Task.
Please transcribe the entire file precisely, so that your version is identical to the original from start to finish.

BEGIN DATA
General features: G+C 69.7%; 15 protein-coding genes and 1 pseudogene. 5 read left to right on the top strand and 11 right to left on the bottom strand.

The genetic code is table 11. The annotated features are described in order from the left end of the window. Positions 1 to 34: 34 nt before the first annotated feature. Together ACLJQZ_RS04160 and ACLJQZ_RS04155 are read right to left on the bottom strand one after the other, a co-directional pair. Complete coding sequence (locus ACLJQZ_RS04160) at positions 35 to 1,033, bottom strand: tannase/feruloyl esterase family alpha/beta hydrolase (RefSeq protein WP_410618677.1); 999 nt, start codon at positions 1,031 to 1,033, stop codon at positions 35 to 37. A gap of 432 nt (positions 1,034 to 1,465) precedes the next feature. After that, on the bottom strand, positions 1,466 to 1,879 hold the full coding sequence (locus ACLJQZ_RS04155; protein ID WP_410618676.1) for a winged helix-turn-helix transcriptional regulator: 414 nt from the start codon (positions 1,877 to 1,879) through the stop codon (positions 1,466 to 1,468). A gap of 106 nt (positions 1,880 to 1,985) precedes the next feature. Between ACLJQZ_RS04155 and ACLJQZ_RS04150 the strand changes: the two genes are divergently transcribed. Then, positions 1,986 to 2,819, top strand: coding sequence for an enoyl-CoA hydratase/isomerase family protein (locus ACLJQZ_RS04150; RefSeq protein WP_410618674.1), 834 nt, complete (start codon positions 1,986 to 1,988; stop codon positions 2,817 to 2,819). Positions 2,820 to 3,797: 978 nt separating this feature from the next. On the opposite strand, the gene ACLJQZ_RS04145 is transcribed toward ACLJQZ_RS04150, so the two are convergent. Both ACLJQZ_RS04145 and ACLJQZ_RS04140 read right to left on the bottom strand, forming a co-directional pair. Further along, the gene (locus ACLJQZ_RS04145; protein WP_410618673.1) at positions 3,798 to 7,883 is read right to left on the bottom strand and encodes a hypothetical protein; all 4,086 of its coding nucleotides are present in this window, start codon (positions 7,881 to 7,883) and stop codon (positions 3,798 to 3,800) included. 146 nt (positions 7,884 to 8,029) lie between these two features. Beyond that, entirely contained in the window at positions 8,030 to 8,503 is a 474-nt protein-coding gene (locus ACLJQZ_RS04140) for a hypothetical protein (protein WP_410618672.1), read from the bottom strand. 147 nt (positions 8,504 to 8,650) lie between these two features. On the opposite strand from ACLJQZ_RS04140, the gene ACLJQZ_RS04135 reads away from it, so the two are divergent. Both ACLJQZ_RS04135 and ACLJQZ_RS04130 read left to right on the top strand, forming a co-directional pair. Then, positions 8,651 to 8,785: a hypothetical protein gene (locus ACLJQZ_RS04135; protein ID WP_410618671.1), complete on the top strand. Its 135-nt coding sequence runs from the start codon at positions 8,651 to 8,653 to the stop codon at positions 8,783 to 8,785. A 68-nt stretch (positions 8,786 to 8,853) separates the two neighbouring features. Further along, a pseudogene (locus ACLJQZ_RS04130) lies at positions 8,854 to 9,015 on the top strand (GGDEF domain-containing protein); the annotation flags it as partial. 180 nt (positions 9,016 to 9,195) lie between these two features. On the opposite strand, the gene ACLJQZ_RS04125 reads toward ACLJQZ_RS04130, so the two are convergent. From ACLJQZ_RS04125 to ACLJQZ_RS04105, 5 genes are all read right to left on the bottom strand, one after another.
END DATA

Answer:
General features: G+C 69.7%; 15 protein-coding genes and 1 pseudogene. 5 read left to right on the top strand and 11 right to left on the bottom strand.

The genetic code is table 11. The annotated features are described in order from the left end of the window. Positions 1 to 34: 34 nt before the first annotated feature. Together ACLJQZ_RS04160 and ACLJQZ_RS04155 are read right to left on the bottom strand one after the other, a co-directional pair. Complete coding sequence (locus ACLJQZ_RS04160) at positions 35 to 1,033, bottom strand: tannase/feruloyl esterase family alpha/beta hydrolase (RefSeq protein WP_410618677.1); 999 nt, start codon at positions 1,031 to 1,033, stop codon at positions 35 to 37. A gap of 432 nt (positions 1,034 to 1,465) precedes the next feature. After that, on the bottom strand, positions 1,466 to 1,879 hold the full coding sequence (locus ACLJQZ_RS04155; protein ID WP_410618676.1) for a winged helix-turn-helix transcriptional regulator: 414 nt from the start codon (positions 1,877 to 1,879) through the stop codon (positions 1,466 to 1,468). A gap of 106 nt (positions 1,880 to 1,985) precedes the next feature. Between ACLJQZ_RS04155 and ACLJQZ_RS04150 the strand changes: the two genes are divergently transcribed. Then, positions 1,986 to 2,819, top strand: coding sequence for an enoyl-CoA hydratase/isomerase family protein (locus ACLJQZ_RS04150; RefSeq protein WP_410618674.1), 834 nt, complete (start codon positions 1,986 to 1,988; stop codon positions 2,817 to 2,819). Positions 2,820 to 3,797: 978 nt separating this feature from the next. On the opposite strand, the gene ACLJQZ_RS04145 is transcribed toward ACLJQZ_RS04150, so the two are convergent. Both ACLJQZ_RS04145 and ACLJQZ_RS04140 read right to left on the bottom strand, forming a co-directional pair. Further along, the gene (locus ACLJQZ_RS04145; protein WP_410618673.1) at positions 3,798 to 7,883 is read right to left on the bottom strand and encodes a hypothetical protein; all 4,086 of its coding nucleotides are present in this window, start codon (positions 7,881 to 7,883) and stop codon (positions 3,798 to 3,800) included. 146 nt (positions 7,884 to 8,029) lie between these two features. Beyond that, entirely contained in the window at positions 8,030 to 8,503 is a 474-nt protein-coding gene (locus ACLJQZ_RS04140) for a hypothetical protein (protein WP_410618672.1), read from the bottom strand. 147 nt (positions 8,504 to 8,650) lie between these two features. On the opposite strand from ACLJQZ_RS04140, the gene ACLJQZ_RS04135 reads away from it, so the two are divergent. Both ACLJQZ_RS04135 and ACLJQZ_RS04130 read left to right on the top strand, forming a co-directional pair. Then, positions 8,651 to 8,785: a hypothetical protein gene (locus ACLJQZ_RS04135; protein ID WP_410618671.1), complete on the top strand. Its 135-nt coding sequence runs from the start codon at positions 8,651 to 8,653 to the stop codon at positions 8,783 to 8,785. A 68-nt stretch (positions 8,786 to 8,853) separates the two neighbouring features. Further along, a pseudogene (locus ACLJQZ_RS04130) lies at positions 8,854 to 9,015 on the top strand (GGDEF domain-containing protein); the annotation flags it as partial. 180 nt (positions 9,016 to 9,195) lie between these two features. On the opposite strand, the gene ACLJQZ_RS04125 reads toward ACLJQZ_RS04130, so the two are convergent. From ACLJQZ_RS04125 to ACLJQZ_RS04105, 5 genes are all read right to left on the bottom strand, one after another.